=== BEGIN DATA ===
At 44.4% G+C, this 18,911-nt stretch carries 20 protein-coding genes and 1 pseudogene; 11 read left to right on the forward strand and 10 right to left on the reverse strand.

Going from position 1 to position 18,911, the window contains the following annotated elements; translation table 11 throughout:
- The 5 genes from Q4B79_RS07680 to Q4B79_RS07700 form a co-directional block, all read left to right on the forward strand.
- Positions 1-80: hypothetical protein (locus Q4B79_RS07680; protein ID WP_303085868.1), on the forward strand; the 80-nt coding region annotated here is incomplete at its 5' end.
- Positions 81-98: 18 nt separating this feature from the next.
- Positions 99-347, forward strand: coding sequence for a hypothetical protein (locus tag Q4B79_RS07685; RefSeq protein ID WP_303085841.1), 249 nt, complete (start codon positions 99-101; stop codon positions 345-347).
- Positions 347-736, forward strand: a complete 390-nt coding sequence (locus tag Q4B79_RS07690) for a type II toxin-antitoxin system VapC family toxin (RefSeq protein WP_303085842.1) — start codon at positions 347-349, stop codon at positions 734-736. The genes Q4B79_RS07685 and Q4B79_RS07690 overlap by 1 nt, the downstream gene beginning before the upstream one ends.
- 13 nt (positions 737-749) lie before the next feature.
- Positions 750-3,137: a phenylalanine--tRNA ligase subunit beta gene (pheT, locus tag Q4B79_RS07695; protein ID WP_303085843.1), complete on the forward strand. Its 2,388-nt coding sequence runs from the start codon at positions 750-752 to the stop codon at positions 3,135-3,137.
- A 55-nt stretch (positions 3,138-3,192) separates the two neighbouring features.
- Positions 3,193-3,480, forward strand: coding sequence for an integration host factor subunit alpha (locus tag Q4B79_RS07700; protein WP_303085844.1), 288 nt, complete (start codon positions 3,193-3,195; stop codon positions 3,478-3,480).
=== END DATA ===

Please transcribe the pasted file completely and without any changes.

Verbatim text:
At 44.4% G+C, this 18,911-nt stretch carries 20 protein-coding genes and 1 pseudogene; 11 read left to right on the forward strand and 10 right to left on the reverse strand.

Going from position 1 to position 18,911, the window contains the following annotated elements; translation table 11 throughout:
- The 5 genes from Q4B79_RS07680 to Q4B79_RS07700 form a co-directional block, all read left to right on the forward strand.
- Positions 1-80: hypothetical protein (locus Q4B79_RS07680; protein ID WP_303085868.1), on the forward strand; the 80-nt coding region annotated here is incomplete at its 5' end.
- Positions 81-98: 18 nt separating this feature from the next.
- Positions 99-347, forward strand: coding sequence for a hypothetical protein (locus tag Q4B79_RS07685; RefSeq protein ID WP_303085841.1), 249 nt, complete (start codon positions 99-101; stop codon positions 345-347).
- Positions 347-736, forward strand: a complete 390-nt coding sequence (locus tag Q4B79_RS07690) for a type II toxin-antitoxin system VapC family toxin (RefSeq protein WP_303085842.1) — start codon at positions 347-349, stop codon at positions 734-736. The genes Q4B79_RS07685 and Q4B79_RS07690 overlap by 1 nt, the downstream gene beginning before the upstream one ends.
- 13 nt (positions 737-749) lie before the next feature.
- Positions 750-3,137: a phenylalanine--tRNA ligase subunit beta gene (pheT, locus tag Q4B79_RS07695; protein ID WP_303085843.1), complete on the forward strand. Its 2,388-nt coding sequence runs from the start codon at positions 750-752 to the stop codon at positions 3,135-3,137.
- A 55-nt stretch (positions 3,138-3,192) separates the two neighbouring features.
- Positions 3,193-3,480, forward strand: coding sequence for an integration host factor subunit alpha (locus tag Q4B79_RS07700; protein WP_303085844.1), 288 nt, complete (start codon positions 3,193-3,195; stop codon positions 3,478-3,480).